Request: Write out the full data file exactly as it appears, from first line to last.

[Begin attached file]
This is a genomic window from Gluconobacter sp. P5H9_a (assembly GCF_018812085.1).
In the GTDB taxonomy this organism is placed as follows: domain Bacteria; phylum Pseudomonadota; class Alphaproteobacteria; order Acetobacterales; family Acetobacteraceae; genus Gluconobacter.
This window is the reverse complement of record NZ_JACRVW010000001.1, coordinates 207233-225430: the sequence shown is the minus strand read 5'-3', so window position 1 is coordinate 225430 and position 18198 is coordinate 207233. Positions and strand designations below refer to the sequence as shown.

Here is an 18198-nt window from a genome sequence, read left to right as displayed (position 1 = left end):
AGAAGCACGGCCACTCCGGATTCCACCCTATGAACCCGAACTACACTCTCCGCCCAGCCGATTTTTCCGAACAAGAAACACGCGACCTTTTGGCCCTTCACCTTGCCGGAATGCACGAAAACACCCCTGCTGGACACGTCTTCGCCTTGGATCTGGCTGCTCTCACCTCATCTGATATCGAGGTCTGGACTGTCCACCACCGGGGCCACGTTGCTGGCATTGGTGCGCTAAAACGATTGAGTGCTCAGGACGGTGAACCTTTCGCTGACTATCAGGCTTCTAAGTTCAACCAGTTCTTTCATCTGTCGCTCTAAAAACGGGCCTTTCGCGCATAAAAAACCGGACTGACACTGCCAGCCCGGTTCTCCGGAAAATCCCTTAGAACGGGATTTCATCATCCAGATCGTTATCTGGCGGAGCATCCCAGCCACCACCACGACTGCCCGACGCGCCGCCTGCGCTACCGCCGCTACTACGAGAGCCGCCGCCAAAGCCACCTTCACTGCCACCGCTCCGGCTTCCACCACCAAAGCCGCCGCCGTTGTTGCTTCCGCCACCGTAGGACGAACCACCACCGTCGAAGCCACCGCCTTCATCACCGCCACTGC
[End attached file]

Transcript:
This is a genomic window from Gluconobacter sp. P5H9_a (assembly GCF_018812085.1).
In the GTDB taxonomy this organism is placed as follows: domain Bacteria; phylum Pseudomonadota; class Alphaproteobacteria; order Acetobacterales; family Acetobacteraceae; genus Gluconobacter.
This window is the reverse complement of record NZ_JACRVW010000001.1, coordinates 207233-225430: the sequence shown is the minus strand read 5'-3', so window position 1 is coordinate 225430 and position 18198 is coordinate 207233. Positions and strand designations below refer to the sequence as shown.

Here is an 18198-nt window from a genome sequence, read left to right as displayed (position 1 = left end):
AGAAGCACGGCCACTCCGGATTCCACCCTATGAACCCGAACTACACTCTCCGCCCAGCCGATTTTTCCGAACAAGAAACACGCGACCTTTTGGCCCTTCACCTTGCCGGAATGCACGAAAACACCCCTGCTGGACACGTCTTCGCCTTGGATCTGGCTGCTCTCACCTCATCTGATATCGAGGTCTGGACTGTCCACCACCGGGGCCACGTTGCTGGCATTGGTGCGCTAAAACGATTGAGTGCTCAGGACGGTGAACCTTTCGCTGACTATCAGGCTTCTAAGTTCAACCAGTTCTTTCATCTGTCGCTCTAAAAACGGGCCTTTCGCGCATAAAAAACCGGACTGACACTGCCAGCCCGGTTCTCCGGAAAATCCCTTAGAACGGGATTTCATCATCCAGATCGTTATCTGGCGGAGCATCCCAGCCACCACCACGACTGCCCGACGCGCCGCCTGCGCTACCGCCGCTACTACGAGAGCCGCCGCCAAAGCCACCTTCACTGCCACCGCTCCGGCTTCCACCACCAAAGCCGCCGCCGTTGTTGCTTCCGCCACCGTAGGACGAACCACCACCGTCGAAGCCACCGCCTTCATCACCGCCACTGC